I've been playing around with the Chung Method for a while, and I've found a way to use it to pry apart Crr and CdA from a ride file.
But first, a quick intro to the Chung method. There are many unknowns in the equation for bicycle forward motion. If you ride with a power meter you can know all but four of the unknowns: Crr, CdA, wind, and road slope. Therefore, if you make an educated guess for your Crr and CdA and ride on a still day, you can solve for road slope.
A power meter reports data for set intervals (for the Quarq and the SRM that interval is 1 second), so if you know the road slope for that interval and you know your speed, you can figure out how far you traveled horizontally and vertically. Do this for every second, connect the little lines, and you have a virtual elevation plot of your course.
If your Crr and CdA guesses are correct, then the virtual elevation plot would resemble the real course, with the same net elevation change. If it doesn't, tweak Crr and CdA until it does. And just like that, you have a rough estimate of your Crr and CdA using nothing but a power meter.
The problem now is that the wrong Crr and CdA combination can also make the elevation plot look right as long as the total average force is correct, so you can never truly solve for either with complete confidence.
This is where my discovery comes in. Rolling resistance force remains constant regardless of speed, while aero resistance increases with the square of speed. So relatively speaking, rolling resistance contributes a bigger percentage to total resistance at lower speeds than higher speeds, and vice versa for aero resistance. If you get your Crr/CdA combination wrong the Chung calculations will be slightly off at the high and low ends of the speed scale.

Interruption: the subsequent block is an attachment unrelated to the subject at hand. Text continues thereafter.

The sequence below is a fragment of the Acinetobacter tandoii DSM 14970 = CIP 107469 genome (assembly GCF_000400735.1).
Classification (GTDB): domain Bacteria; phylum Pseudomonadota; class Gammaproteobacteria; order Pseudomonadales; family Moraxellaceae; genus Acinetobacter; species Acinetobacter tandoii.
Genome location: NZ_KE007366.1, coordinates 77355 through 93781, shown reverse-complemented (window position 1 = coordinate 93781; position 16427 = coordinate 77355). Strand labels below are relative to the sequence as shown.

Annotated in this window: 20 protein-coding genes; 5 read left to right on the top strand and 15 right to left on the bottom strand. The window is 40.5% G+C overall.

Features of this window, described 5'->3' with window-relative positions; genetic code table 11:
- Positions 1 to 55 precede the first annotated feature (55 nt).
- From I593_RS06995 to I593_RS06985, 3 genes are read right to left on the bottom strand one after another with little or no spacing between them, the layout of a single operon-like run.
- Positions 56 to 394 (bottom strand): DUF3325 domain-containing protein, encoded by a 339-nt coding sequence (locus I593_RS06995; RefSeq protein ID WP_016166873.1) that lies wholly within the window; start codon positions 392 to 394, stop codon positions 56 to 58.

The problem with a typical ride file is that the speeds are randomly dispersed throughout the file, so any errors will be hidden and averaged out in the final plot. But if you had a ride file where you steadily accelerated (or decelerated), then the left half of the plot would be lower speeds, and the right half would be higher speeds.
Here's a diagram Robert Chung made after I explained my method to him. It's the steadily accelerating ride I did at Kissena, as indicated by the speed graph on top. Since it was done on the track net elevation change should be zero. The spikes in the graph are from turning forces. The black line is the elevation plot when Crr and CdA are just right.
Now let's look at the red line. If your Crr guess is too low, you can still increase your CdA to compensate and zero out net elevation. On a typical ride file you'd never be the wiser. But since speeds are segregated on this file, you can see that the slope is wrong for each half, resulting in a bowed elevation plot.
Since Crr contributes more to total drag at low speeds, a low Crr estimate will yield a lower resistance calculation than actual resistance on the ride. This means your actual speed will be lower than the amount of calculated drag would indicate. The calculations need to find another reason for your slower than expected speed, so it puts you on an upslope instead of level ground. That's why the left half of the red plot goes uphill. Flip this logic over three more times and you'll see why the other half of the red plot goes downhill, and why the blue plot bows down.
So there you are. Do a steadily accelerating or decelerating ride on level ground, tweak the Crr and CdA until the plot is both level and straight, and you've achieved the separation of Crr and CdA.
On cannot ride on water and mightiness alone, and as I age, I find that I have to pay more attention to my nutritional needs, lest I become an empty husk of veiny gristle.
The fall is here and winter will soon be upon us.